When it comes to technology, I vary a little bit in terms of where I fall on the spectrum. While I’m not a Luddite I do appreciate the tactile nature of things like pens and paper over emails and texts. And while I’m not an early adopter I do see the value of the technologies and tools that actually make my life easier and more enjoyable.
My philosophy on hardware, things I either have to carry or keep in my home, is generally similar to that of my kitchen tools; they must serve more than one function. Like my Vitamix blender. It makes smoothies. It makes soups. I could make baby powder out of granite if I wanted to. It’s fantastic.
Two years ago my sister gifted me an Amazon Echo for the house. Mainly it’s a great speaker. It’s also a lot easier to tell Echo to stop, skip or change the volume than it is to walk over to my computer every time.
It’s great for cooking when my hands are messy and I need to set a timer. We use it to check the weather every morning and for the time. Occasionally a more obscure need will arise as did the other night when, after watching When Harry Met Sally, we needed to immediately know the age of Billy Crystal and the marital status of Meg Ryan. (70 and not currently, respectively)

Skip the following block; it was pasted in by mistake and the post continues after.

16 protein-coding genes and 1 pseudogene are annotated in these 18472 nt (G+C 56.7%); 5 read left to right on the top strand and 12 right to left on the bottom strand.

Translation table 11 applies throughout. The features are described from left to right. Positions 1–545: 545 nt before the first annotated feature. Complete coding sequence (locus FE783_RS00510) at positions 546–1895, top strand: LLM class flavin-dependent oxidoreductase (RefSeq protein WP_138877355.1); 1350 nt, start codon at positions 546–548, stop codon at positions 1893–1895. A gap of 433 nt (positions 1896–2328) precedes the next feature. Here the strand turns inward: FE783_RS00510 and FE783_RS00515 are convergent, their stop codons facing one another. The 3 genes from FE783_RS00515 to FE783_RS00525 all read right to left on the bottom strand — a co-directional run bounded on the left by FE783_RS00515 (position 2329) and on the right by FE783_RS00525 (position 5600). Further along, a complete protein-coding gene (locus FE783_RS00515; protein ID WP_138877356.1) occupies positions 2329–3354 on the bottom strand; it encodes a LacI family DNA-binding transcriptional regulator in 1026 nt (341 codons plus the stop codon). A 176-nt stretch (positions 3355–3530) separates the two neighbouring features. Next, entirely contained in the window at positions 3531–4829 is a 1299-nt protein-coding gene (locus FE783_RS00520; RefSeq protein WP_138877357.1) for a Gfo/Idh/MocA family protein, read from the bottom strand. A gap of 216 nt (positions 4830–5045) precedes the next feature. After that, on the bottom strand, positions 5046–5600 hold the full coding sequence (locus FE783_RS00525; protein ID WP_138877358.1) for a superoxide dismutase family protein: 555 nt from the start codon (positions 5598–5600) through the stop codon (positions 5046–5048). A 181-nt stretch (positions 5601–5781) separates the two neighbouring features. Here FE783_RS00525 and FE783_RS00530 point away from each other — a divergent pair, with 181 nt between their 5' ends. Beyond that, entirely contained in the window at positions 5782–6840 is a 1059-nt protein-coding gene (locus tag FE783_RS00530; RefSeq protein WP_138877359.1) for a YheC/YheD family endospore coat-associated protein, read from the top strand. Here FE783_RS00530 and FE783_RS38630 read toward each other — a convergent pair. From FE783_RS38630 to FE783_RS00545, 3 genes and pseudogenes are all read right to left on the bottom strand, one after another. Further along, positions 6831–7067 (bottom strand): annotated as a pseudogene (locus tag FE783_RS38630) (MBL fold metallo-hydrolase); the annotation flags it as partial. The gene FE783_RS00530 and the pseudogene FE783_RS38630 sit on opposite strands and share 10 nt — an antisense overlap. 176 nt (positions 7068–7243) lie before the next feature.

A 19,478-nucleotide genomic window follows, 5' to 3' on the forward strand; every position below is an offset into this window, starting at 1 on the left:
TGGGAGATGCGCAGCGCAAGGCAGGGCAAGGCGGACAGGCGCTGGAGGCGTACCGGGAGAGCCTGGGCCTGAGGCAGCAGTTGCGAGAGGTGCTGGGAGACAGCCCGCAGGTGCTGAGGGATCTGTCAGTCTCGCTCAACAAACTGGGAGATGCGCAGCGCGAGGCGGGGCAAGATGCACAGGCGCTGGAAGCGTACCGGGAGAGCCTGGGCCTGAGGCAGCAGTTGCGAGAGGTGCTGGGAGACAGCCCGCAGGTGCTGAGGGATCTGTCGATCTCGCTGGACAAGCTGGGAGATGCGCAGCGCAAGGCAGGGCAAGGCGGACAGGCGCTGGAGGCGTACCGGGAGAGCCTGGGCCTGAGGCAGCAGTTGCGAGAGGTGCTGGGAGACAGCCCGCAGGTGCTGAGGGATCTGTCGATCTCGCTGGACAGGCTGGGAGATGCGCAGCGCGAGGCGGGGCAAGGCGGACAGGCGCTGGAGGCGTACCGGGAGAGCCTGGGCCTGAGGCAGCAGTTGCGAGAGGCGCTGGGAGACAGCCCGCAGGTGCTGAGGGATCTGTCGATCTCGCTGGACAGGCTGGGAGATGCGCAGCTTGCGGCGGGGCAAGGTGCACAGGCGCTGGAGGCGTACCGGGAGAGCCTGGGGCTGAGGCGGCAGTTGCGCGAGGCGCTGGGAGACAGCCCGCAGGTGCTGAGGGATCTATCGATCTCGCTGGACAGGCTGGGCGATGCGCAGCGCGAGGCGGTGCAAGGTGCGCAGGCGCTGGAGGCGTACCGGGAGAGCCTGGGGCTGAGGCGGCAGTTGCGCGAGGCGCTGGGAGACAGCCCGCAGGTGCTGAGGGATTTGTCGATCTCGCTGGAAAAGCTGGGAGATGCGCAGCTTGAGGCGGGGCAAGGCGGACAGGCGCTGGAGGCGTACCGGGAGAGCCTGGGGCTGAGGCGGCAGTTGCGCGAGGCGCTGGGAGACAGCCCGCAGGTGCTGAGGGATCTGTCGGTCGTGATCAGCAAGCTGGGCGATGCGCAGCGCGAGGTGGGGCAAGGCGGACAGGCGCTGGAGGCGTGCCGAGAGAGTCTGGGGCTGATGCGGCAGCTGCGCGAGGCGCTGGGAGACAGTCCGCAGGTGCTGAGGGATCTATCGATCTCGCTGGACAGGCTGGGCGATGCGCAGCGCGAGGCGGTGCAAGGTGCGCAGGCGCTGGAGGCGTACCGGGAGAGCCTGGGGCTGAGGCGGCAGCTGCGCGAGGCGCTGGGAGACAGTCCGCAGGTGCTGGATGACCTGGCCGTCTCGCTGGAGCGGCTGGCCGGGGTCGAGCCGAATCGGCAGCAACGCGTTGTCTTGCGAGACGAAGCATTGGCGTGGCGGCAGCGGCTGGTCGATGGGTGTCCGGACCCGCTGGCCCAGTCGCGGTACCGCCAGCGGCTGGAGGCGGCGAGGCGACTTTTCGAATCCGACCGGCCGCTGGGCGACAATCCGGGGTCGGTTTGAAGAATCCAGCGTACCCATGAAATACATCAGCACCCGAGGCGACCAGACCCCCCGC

So yes, it’s a handy tool.
A while ago I got rid of my alarm clock. I realized seeing the time in the middle of the night when I can’t sleep is, in fact, more stressful than helpful. I also read about the negative effect the bright blue light from those numbers had on my ability to fall and stay asleep.
Which meant my fiance and I needed our phones in the room to serve as alarm clocks. I didn’t like hearing the buzz of a notification or an email. I didn’t like the feeling I had of wanting to check my phone or how close they were to us. When I shared my frustration with friends they didn’t always understand. Some told me they slept with their phone next to them, like a lover. Or even in their hand… like a binky.
I didn’t understand why so many people thought that was OK.
So, I went and bought a small Echo for our bedroom to serve as a voice-activated alarm clock. The size of a hockey puck, it sits on my side of the bed ready to do our (limited) bidding.
And largely it has been a wonderful shift. We can control our alarms and our lamps by voice. Snuggled up in bed, ready to pass out, the thought of moving even an inch to turn out the lights seems unbearable. In those moments, voice-controlled bulbs are fantastic. It makes sleep seem much more imminent. Occasionally, Echo won’t work and we will take our anger out by yelling terrible things at it. I readily admit we have said terrible things to our Echo.